Following the retirement of Franklin P. Iams, J. Knox Singleton became president of the Fairfax Hospital Association in 1984.[13] The association took the Jefferson Memorial Hospital in Alexandria in August 1985, [14] and opened the $27 million Fair Oaks Hospital in June 1987, replacing Commonwealth Doctors Hospital, which was converted into a long-term care center.[15][16]

The Fairfax Hospital Association began operating under the Inova name in 1987, but did not formally take on the Inova name until 1991, when its successor corporation Fairfax Hospital System became Inova Hospitals.

In March 1988, Inova opened the Cameron Glen Care Center nursing home in Reston;[17] and merged with the nearly 125-year-old Alexandria Hospital in July 1996.[18] Inova opened the Inova HealthPlex, an ambulatory care center, in the Franconia/Springfield area in April 2001.[19]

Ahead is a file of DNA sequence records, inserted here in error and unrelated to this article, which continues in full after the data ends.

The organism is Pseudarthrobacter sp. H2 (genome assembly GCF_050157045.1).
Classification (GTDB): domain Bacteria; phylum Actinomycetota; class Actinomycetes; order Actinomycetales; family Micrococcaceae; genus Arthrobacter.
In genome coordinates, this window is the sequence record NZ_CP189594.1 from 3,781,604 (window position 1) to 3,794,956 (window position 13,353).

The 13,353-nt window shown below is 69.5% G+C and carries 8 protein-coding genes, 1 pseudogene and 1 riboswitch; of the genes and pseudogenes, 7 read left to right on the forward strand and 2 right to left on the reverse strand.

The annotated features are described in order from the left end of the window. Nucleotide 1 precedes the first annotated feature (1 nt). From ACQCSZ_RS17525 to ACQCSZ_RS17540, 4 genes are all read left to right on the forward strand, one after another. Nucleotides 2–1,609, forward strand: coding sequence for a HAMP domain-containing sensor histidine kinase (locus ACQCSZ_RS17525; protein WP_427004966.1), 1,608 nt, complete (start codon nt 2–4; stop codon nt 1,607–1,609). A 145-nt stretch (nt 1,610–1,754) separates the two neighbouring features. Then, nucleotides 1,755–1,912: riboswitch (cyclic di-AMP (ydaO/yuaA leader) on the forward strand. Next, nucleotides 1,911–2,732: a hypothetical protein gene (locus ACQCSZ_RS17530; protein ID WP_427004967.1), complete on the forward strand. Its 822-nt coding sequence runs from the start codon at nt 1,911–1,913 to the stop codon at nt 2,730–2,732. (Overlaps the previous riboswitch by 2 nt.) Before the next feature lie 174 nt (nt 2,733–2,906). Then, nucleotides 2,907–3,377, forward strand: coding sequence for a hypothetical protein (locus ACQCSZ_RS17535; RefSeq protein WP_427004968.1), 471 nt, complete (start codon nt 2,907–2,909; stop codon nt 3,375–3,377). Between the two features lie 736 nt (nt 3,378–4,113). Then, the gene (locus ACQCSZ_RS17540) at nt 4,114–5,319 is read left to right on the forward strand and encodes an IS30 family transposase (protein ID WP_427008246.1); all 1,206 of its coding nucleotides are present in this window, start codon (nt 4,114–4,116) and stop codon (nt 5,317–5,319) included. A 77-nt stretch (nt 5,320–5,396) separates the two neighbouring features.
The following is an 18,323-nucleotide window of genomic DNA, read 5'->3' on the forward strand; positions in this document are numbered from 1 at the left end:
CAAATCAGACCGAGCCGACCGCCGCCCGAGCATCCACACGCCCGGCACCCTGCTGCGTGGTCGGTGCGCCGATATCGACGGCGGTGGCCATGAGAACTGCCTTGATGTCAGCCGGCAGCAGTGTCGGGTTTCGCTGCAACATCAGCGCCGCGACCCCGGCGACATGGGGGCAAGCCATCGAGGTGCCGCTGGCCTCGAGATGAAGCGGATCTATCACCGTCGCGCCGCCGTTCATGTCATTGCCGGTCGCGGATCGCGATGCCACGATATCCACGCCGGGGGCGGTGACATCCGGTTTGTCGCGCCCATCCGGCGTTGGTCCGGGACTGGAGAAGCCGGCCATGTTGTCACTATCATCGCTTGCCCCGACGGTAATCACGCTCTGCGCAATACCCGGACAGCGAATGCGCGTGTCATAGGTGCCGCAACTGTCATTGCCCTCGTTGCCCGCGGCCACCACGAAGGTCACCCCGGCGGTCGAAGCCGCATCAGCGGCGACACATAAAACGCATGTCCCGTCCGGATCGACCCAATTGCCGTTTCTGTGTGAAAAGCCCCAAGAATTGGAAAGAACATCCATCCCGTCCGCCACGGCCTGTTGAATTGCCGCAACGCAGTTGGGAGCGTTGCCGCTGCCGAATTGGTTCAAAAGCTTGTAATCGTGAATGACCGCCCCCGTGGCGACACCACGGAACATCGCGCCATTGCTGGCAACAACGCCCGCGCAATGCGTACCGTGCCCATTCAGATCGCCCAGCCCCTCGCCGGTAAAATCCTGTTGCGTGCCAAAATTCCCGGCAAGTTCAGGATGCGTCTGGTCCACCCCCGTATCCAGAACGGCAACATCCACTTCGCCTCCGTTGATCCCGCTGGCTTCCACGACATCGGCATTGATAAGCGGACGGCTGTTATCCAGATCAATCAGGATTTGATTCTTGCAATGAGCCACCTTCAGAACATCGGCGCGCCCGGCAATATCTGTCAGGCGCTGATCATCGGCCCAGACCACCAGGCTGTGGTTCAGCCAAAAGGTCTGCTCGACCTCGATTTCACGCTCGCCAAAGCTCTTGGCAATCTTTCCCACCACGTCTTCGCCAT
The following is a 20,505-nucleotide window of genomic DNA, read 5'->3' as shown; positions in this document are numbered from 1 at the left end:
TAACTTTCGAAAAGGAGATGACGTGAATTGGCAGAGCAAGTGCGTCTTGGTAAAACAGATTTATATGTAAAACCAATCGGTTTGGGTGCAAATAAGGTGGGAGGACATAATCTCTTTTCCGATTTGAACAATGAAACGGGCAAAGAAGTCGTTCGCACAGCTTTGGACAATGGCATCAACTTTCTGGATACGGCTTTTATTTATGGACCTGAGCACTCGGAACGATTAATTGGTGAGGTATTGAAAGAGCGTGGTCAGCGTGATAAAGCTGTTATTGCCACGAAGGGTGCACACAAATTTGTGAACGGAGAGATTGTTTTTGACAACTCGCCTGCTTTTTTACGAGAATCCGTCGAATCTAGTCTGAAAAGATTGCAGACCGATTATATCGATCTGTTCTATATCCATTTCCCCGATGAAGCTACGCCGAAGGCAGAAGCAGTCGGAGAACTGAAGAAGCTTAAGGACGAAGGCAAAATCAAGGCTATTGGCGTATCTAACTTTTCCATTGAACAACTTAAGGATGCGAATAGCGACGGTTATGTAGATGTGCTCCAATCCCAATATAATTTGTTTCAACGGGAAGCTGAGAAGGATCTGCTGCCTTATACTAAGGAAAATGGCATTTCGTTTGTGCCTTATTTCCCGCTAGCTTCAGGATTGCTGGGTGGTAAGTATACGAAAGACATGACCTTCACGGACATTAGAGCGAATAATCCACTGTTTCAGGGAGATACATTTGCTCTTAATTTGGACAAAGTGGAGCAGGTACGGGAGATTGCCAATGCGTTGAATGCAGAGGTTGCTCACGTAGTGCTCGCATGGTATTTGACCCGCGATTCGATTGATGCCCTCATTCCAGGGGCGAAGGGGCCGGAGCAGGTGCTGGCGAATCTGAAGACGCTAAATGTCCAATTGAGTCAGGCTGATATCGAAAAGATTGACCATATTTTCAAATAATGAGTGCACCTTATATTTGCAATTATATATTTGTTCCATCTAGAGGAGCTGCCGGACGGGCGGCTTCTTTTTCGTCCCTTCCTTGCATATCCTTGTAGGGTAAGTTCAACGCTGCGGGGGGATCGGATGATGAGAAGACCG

In 2003, Inova laid off 113 of its 14,000 employees and considered moving Inova Mount Vernon Hospital in an attempt to cut costs.[20]

In October 2004, the system merged with Loudoun Healthcare, adding the Loudoun Hospital Center to its portfolio.[21]

Mark S. Stauder became the chief operating officer of Inova Health Systems in September 2006.[22]

Inova in June 2008 dropped its plans to merge with Prince William Health System, which ran the Prince William Hospital, following a legal challenge by the Federal Trade Commission.[23] Prince William Health System instead merged with North Carolina-based Novant Health the following year.[24]

In 2010, Inova sold its Cameron Glen Care Center and Commonwealth Care Center nursing homes[25] to Northern Virginia Health Investors, a joint venture of Commonwealth Care of Roanoke and Smith/Packett Med-Com, which operated the facilities for a few years before building new ones in Sterling and Oakton.[26]

Inova opened its second HealthPlex in the Lorton area in March 2013.[27]